The Office of Inspector General of the U.S. Department of the Health and Human Services (OIG) recently changed the language describing a compliance officer’s role in relation to other responsibilities he or she may have within their company when under a Corporate Integrity Agreement (CIA).
A CIA can be used in False Claims Act settlements between the U.S. Department of Justice (DOJ), the OIG, and a health care provider or entity to resolve the OIG’s discretionary authority to exclude the individual or entity based on the “covered conduct” addressed in the settlement agreement. Each CIA usually includes the same general language to describe substantive requirements of a compliance program, with additional requirements specific to the individual or entity. Failure to meet the requirements of the CIA may result in stipulated penalties or exclusion imposed by OIG.
Most historical CIAs stated that a compliance officer’s noncompliance responsibilities “shall be limited and must not interfere with the compliance officer’s ability to perform the duties outlined” in the CIA. Some more recent CIAs have stated that a “compliance officer shall not have any noncompliance job responsibilities that, in OIG’s discretion, may interfere or conflict” with their ability to perform the duties outlined in the CIA. (Emphasis added). The OIG clarified this language in an effort to combat a compliance officer’s role from expanding into areas that the OIG views as conflicting with their duties as the organization’s compliance officer. This shifted standard is a larger burden on smaller companies where employees are performing a number of roles – which has been an acknowledged reality since, at least, the OIG’s publication of the Compliance Program Guidance for Individual and Small Group Physician Practices.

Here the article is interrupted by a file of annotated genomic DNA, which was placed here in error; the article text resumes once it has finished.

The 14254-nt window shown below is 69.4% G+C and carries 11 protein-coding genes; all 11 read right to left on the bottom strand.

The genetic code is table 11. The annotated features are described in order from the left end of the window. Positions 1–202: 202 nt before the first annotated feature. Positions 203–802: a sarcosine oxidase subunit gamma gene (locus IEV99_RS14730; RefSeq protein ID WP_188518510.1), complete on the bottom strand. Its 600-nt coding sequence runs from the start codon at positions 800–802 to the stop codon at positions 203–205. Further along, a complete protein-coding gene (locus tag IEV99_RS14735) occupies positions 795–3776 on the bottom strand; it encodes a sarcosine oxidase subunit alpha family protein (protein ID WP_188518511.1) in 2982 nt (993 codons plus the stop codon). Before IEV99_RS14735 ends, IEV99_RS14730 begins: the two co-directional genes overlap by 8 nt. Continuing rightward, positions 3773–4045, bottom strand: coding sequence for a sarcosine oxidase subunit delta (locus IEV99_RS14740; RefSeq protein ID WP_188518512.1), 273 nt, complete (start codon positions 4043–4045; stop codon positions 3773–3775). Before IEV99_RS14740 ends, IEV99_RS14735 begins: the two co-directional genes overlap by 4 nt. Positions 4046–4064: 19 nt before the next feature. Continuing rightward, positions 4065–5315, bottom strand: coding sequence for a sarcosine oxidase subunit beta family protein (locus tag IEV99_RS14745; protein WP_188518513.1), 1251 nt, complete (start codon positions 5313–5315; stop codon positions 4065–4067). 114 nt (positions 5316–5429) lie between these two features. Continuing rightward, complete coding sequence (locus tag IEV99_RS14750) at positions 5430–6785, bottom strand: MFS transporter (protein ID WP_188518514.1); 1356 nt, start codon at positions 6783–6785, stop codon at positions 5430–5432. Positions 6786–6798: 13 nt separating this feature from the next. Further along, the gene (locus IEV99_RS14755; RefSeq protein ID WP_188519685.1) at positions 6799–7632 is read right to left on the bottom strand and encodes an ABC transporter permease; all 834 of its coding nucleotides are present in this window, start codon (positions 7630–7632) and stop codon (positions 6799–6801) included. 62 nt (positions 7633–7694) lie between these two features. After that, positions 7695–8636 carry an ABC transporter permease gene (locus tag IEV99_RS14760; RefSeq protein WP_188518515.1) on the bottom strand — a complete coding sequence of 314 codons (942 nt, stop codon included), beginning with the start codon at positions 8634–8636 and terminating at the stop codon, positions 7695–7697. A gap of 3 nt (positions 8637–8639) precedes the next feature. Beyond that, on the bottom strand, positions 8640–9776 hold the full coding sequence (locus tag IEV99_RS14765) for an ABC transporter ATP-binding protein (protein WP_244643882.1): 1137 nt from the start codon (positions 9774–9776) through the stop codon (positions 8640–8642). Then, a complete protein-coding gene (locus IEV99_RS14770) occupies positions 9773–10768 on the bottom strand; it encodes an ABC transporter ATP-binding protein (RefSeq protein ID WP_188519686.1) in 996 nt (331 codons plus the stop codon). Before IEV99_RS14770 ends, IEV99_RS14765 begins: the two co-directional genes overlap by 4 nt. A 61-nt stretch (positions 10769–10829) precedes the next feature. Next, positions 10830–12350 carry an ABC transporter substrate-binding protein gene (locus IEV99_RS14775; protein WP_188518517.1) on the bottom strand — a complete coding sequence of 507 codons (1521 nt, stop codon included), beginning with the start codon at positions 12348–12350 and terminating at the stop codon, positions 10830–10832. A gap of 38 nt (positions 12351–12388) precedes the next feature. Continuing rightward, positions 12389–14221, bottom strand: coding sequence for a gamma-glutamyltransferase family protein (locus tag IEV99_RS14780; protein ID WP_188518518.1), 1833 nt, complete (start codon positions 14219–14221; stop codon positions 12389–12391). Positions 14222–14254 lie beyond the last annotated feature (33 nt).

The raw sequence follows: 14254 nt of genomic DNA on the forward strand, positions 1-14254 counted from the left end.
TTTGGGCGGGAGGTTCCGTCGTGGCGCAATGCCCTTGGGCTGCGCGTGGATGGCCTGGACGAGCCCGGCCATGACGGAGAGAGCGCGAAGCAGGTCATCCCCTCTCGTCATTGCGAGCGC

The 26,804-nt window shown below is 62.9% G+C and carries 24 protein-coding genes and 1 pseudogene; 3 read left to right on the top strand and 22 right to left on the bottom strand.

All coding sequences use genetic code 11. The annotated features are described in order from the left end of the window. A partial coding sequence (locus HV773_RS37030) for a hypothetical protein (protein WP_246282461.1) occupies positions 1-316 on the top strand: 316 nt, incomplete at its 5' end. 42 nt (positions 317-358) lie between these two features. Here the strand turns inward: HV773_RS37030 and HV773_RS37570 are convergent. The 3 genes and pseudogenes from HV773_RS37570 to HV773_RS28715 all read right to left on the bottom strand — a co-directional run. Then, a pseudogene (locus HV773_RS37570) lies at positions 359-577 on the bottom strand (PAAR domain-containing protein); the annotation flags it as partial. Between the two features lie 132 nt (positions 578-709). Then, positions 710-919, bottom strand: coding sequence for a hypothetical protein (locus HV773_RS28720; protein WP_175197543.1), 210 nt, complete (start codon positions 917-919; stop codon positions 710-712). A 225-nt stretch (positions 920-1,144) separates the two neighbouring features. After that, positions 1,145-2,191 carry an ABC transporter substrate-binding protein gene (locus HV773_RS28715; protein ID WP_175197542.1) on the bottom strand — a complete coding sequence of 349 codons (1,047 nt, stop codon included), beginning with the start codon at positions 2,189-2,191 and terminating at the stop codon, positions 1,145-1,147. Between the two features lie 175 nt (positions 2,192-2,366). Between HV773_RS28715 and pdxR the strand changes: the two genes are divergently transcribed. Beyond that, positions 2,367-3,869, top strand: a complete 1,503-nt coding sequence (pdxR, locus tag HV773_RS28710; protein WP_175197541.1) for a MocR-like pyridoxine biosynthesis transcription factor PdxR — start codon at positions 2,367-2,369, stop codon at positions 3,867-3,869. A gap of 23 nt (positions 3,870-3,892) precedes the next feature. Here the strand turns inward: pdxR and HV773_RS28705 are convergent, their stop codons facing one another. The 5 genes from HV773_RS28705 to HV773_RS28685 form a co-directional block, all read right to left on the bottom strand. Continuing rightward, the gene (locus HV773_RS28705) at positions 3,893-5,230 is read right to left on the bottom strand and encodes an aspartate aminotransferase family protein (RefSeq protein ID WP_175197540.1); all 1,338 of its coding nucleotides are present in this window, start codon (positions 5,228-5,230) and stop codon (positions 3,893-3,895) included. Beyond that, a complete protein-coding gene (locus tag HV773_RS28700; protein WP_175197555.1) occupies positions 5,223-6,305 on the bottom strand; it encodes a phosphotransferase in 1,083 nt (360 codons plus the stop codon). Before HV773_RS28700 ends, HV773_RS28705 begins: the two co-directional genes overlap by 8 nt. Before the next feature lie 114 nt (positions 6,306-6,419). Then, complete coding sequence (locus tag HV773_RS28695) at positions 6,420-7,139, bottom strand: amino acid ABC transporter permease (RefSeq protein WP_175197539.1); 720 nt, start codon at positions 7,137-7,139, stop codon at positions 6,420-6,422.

This change is also notable for voluntary compliance programs because it illustrates how the OIG believes an effective compliance program should operate. If the organization does need to negotiate a settlement with the OIG in the future, the strength of the compliance program is a key element that the OIG will evaluate.
Indeed, recent statements by leaders within DOJ, and an important September 15, 2022 memorandum approved by Deputy Attorney General Lisa Monaco underscore the value of independent and robust compliance functions. Among other measures, the DOJ memo emphasizes the agency’s focus on “fostering a strong culture of compliance at all levels of the corporation – not just within the compliance department.” This specifically includes a company’s sanctions and incentives – including through compensation – in furtherance of that effort. DOJ also said it will issue further guidance about the preservation and use of devices and apps by company employees and executives.
Taken together, these publications from the OIG and DOJ merit thoughtful attention from entities contributing to the health care industry (whether providers, plans or manufacturers) as they continue to modernize and enhance the effectiveness of their compliance programs.
Alexandra B. Maulden also contributed to this article.